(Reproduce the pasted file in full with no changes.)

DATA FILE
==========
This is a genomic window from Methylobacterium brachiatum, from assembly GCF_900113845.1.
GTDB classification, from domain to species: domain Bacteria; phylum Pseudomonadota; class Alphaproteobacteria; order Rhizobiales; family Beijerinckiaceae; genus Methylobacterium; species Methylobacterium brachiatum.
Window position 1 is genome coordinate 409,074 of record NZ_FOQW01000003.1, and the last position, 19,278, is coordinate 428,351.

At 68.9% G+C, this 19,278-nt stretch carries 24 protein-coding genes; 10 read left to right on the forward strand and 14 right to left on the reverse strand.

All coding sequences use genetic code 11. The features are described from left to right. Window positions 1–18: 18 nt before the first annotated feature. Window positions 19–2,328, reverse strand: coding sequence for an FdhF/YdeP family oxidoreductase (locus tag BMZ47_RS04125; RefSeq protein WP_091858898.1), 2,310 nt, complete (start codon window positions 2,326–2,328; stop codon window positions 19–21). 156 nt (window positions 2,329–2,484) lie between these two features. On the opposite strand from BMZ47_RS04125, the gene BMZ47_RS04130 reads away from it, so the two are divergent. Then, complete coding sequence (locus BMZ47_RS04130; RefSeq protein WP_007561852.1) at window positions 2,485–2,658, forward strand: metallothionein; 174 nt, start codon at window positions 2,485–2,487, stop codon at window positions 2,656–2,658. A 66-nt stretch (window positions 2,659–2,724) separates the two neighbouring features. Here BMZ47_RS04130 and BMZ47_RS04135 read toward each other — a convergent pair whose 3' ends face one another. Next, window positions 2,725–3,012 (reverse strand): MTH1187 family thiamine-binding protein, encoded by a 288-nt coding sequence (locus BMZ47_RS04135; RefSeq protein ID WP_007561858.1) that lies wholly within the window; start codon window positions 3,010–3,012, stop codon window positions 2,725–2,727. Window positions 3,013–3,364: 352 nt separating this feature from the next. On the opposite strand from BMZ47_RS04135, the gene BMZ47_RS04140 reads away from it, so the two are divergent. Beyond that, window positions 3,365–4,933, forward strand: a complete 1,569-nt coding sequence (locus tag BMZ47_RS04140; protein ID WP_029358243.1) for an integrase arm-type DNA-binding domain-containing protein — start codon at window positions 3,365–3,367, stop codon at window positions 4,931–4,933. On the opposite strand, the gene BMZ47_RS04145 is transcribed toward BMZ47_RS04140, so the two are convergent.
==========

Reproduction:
This is a genomic window from Methylobacterium brachiatum, from assembly GCF_900113845.1.
GTDB classification, from domain to species: domain Bacteria; phylum Pseudomonadota; class Alphaproteobacteria; order Rhizobiales; family Beijerinckiaceae; genus Methylobacterium; species Methylobacterium brachiatum.
Window position 1 is genome coordinate 409,074 of record NZ_FOQW01000003.1, and the last position, 19,278, is coordinate 428,351.

At 68.9% G+C, this 19,278-nt stretch carries 24 protein-coding genes; 10 read left to right on the forward strand and 14 right to left on the reverse strand.

All coding sequences use genetic code 11. The features are described from left to right. Window positions 1–18: 18 nt before the first annotated feature. Window positions 19–2,328, reverse strand: coding sequence for an FdhF/YdeP family oxidoreductase (locus tag BMZ47_RS04125; RefSeq protein WP_091858898.1), 2,310 nt, complete (start codon window positions 2,326–2,328; stop codon window positions 19–21). 156 nt (window positions 2,329–2,484) lie between these two features. On the opposite strand from BMZ47_RS04125, the gene BMZ47_RS04130 reads away from it, so the two are divergent. Then, complete coding sequence (locus BMZ47_RS04130; RefSeq protein WP_007561852.1) at window positions 2,485–2,658, forward strand: metallothionein; 174 nt, start codon at window positions 2,485–2,487, stop codon at window positions 2,656–2,658. A 66-nt stretch (window positions 2,659–2,724) separates the two neighbouring features. Here BMZ47_RS04130 and BMZ47_RS04135 read toward each other — a convergent pair whose 3' ends face one another. Next, window positions 2,725–3,012 (reverse strand): MTH1187 family thiamine-binding protein, encoded by a 288-nt coding sequence (locus BMZ47_RS04135; RefSeq protein ID WP_007561858.1) that lies wholly within the window; start codon window positions 3,010–3,012, stop codon window positions 2,725–2,727. Window positions 3,013–3,364: 352 nt separating this feature from the next. On the opposite strand from BMZ47_RS04135, the gene BMZ47_RS04140 reads away from it, so the two are divergent. Beyond that, window positions 3,365–4,933, forward strand: a complete 1,569-nt coding sequence (locus tag BMZ47_RS04140; protein ID WP_029358243.1) for an integrase arm-type DNA-binding domain-containing protein — start codon at window positions 3,365–3,367, stop codon at window positions 4,931–4,933. On the opposite strand, the gene BMZ47_RS04145 is transcribed toward BMZ47_RS04140, so the two are convergent.